Moon landing – Edinburgh Art Festival

What weighs 150 kilograms, is nearly eight metres round, and is made of several thousand pieces of polysterene wrapped in old text book pages and jammed closely together to resemble the surface of a pitted planet?

The full answer is Aggregation 06-JN028, the work of Korean artist Kwan Young Chun, from 2006.   This giant, photogenic, Pluto-like object hanging from the ceiling of the Dovecot Studios’ main gallery, has become something of a poster child for the Edinburgh Art Festival.

Aggregation Dovecot Kwang Young Chun

Aggregation 06-JN028, 2006, Kwang Young Chun

Aggregation 06, made by Chun in his Korean studio, where he works on his pieces with 15 assistants, travelled to the UK by way of New York.   It was due to be a starring exhibit at Art15 in Olympia in May, but baffled customs officers inadvertedly scotched that plan when they held on to it for a week.

The work is shipped in three crates, each more than two metres square, with the pieces bolted together on arrival; look carefully, and you could initially see the faintest horizontal line, something like an earthquake fault, in the sphere.   When I popped back in the gallery for a second look, the 73-year-old artist’s son Young Chun – his father did not travel to Edinburgh for the show – was fixing some pieces in place;   in plentiful sackfuls of different sizes, they had been given out as souvenirs at the EAF launch.

His father’s work, he said  “is like a Korean soul.”   The pages of the textbooks, inscribed with both Chinese and Korean characters,  are made of mulberry paper, and are anything from 60 to more than a century old.    The older Chun collected them when they were discarded en masse in the wake of the Korean war, when China’s entry on North Korea’s side drove back American and South Korean forces to what became the permanent border.



Aggregations also features several large wall pieces, made in similar style, a few in  brilliant colours.  The works’ rock life surfaces have smooth indentations,  which look like craters, or padded footprints.   They reward a close-up look.


Watching the artist direct the construction of these pieces is “like watching a chess grand-master,” said Grey Skipwith, the London gallerist and expert in Korean art who oversaw the arrival of the works.  “He sits out and plans 50 moves, and then equally rips it apart if he is not happy.”   Skipwith recently founded Skipwiths gallery in Mayfair with his Korean wife, Heejin No.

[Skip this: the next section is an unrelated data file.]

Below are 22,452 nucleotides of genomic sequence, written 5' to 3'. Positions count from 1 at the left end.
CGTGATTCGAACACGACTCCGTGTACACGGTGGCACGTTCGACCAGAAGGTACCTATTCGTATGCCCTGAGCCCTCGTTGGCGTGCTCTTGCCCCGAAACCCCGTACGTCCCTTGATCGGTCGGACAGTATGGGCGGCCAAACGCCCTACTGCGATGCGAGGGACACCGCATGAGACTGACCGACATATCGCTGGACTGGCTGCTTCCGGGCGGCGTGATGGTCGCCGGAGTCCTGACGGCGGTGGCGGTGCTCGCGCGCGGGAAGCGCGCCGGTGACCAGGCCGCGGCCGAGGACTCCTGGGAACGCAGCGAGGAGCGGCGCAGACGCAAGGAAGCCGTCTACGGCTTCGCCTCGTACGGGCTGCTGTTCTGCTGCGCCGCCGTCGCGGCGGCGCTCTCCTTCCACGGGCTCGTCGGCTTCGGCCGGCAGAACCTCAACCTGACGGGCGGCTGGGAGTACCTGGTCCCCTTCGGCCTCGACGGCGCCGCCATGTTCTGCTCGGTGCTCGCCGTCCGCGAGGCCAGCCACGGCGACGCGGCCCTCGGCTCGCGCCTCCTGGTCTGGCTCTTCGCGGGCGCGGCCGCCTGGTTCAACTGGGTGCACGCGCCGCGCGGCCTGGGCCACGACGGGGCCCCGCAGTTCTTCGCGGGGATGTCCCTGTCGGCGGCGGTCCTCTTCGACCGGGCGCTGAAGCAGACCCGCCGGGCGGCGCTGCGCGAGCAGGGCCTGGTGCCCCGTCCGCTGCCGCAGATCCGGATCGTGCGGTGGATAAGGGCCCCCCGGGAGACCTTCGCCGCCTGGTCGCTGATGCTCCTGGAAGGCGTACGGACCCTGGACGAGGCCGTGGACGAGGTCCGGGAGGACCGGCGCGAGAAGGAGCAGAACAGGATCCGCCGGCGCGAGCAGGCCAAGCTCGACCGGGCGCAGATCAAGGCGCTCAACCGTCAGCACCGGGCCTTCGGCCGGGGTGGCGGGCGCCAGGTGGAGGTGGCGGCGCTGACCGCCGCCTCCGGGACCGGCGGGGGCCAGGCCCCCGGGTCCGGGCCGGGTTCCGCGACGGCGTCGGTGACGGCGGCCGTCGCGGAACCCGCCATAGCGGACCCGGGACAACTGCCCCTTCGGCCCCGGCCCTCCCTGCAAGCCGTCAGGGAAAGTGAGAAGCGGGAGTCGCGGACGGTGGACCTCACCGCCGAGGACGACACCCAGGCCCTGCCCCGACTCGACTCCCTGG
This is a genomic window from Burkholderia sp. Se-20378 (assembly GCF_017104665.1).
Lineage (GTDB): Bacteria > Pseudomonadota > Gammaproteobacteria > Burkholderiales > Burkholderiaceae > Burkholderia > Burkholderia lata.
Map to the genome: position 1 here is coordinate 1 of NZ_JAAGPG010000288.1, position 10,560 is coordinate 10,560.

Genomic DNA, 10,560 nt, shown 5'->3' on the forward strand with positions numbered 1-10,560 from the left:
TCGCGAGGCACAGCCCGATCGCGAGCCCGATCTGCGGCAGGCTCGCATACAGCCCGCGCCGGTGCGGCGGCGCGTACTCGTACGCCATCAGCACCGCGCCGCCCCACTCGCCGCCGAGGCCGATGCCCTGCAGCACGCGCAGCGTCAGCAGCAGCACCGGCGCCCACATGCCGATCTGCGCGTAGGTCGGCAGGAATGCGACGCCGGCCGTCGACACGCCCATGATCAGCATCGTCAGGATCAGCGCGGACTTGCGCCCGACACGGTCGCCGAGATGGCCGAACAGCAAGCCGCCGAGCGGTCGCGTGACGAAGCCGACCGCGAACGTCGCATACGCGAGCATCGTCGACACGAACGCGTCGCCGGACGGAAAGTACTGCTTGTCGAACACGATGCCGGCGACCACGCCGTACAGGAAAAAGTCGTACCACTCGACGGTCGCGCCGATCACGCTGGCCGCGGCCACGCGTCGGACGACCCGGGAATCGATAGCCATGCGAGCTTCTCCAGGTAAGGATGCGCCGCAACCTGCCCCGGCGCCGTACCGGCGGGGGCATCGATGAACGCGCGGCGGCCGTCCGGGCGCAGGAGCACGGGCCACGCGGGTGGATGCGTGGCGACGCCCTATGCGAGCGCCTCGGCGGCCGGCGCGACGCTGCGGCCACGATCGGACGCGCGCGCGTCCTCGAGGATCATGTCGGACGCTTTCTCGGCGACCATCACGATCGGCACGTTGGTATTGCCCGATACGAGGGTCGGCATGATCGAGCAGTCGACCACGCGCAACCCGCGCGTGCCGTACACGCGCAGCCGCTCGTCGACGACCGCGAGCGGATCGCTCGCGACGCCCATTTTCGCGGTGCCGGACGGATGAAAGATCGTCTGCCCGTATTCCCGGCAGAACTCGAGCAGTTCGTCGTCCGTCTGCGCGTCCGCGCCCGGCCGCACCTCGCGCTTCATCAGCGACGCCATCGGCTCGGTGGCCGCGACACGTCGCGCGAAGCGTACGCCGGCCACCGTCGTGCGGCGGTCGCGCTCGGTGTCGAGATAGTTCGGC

“Every aspect of these works is of deep significance to the artist,” he said.    “The Korean mulberry paper is from  traditional text books.     They taught in the traditional form in Korea, which is not one subject per chapter, it literally jumps from philosophy to medicine.   It uses Chinese as well as Korean characters.   It’s how he learned at his father’s knee as a young man.”

The Korean alphabet is only 400 years old and up until the Korean war Chinese was widely used by the Korean elite in the manner of Latin.      As they were cast aside, Kwun collected the books partly out of nostalgia.

The triangular form of the pieces is a traditional one used for wrapping teas or medicines, tied with twisted paper.    They are all hand-dyed.  The flat wall pieces could easily include 7,000 of them.

Several of the works in Edinburgh are available for sale;  the artist’s prices typically range around $1-200,000; Chun is a well-known figure in contemporary global art.    “He is huge in Korea, big in America, he’s been exhibited at all the Art Basels of the last decade,” said Skipwith.

Chun has shown at the Bernard Jacobson Gallery in London,  but this is billed as his first UK museum show.  He has one work on permanent display in the Victoria and Albert Museum.  “His work has always been impressively cross-culture, and Edinburgh is the cultural heart of Scotland.”

Aggregation 08-N044, 2008, 200cm x 291cm; Aggregation  06-JN028, 2006, 250 cm diameter;  Aggregation 13-DE054, 2013, 199cm x 293cm; mixed media with Korean mulberry paper, image courtesy Dovecot Gallery, photo credit Stuart Armitt

Aggregation 08-N044, 2008, 200cm x 291cm; Aggregation 06-JN028, 2006, 250 cm diameter; Aggregation 13-DE054, 2013, 199cm x 293cm; mixed media with Korean mulberry paper, image courtesy Dovecot Gallery, photo:  Stuart Armitt